Graston Technique

Therapists at Good Shepherd are using stainless steel instruments to help patients recover from injury and find relief from pain. These tools are a key component of the Graston Technique.

Therapists at Good Shepherd are using uniquely designed stainless steel instruments to help patients recover from injury and find relief from pain. With the instruments, therapists can deliver targeted soft tissue mobilization, or massage, at the deepest level.

The instruments are a key component of the Graston Technique®, says Cynthia Bauer, director of Outpatient Musculoskeletal Rehabilitation, and part of the therapy team specially trained in the technique.

“Deep instrument-assisted soft tissue mobilization breaks up damaged tissue and helps it heal in the correct way,” says Bauer. “The instruments contour to the body’s shape and allow the therapist to focus treatment. The therapist controls the pressure.”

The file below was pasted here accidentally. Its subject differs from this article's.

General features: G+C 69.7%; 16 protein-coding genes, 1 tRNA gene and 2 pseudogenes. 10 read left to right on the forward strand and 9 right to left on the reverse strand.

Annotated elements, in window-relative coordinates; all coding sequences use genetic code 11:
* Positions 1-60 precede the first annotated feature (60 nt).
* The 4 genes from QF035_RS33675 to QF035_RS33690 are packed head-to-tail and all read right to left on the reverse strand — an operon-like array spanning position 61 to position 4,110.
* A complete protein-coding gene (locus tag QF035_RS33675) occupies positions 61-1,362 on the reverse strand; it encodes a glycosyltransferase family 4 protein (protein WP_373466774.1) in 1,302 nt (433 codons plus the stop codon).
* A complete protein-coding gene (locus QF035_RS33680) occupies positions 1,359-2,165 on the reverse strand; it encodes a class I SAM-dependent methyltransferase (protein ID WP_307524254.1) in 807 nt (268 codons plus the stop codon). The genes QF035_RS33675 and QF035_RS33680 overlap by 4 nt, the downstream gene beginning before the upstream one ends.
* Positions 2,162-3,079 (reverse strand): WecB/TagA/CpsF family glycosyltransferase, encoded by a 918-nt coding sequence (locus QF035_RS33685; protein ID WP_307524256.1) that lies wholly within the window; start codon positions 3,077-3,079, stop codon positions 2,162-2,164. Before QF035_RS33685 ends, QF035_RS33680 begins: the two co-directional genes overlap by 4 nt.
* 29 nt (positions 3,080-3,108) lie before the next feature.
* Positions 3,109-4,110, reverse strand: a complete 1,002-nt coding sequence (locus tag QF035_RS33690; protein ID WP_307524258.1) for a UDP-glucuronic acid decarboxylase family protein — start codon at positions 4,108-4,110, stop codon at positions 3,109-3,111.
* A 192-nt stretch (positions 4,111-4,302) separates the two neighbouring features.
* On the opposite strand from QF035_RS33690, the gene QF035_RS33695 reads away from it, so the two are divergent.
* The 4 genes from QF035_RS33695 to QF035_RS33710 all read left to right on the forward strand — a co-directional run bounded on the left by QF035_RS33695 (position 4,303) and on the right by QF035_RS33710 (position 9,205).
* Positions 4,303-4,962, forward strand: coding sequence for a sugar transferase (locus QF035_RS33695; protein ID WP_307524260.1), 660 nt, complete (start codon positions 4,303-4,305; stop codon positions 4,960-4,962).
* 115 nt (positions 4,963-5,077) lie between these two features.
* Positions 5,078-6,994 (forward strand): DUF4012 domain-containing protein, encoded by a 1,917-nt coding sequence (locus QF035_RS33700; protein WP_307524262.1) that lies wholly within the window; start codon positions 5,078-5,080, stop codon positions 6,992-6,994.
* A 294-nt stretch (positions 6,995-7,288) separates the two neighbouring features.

The Graston Technique is part of an overall treatment plan personalized for each patient, Bauer adds. During the initial evaluation, therapists assess whether the technique will benefit the patient.

Many conditions that affect the muscles and tendons can be treated with the Graston Technique. The most common areas Bauer treats are the heel, foot, shoulder, hip, neck and upper back. Patients with tightness around the kneecap following knee replacement surgery also have found relief.

“The Graston Technique has even helped patients with chronic conditions when traditional therapies did not work,” Bauer says. “Why live with pain and limitations if you don’t have to?”

For more information about the Graston Technique, call 1-888-44-REHAB (73422) or contact us.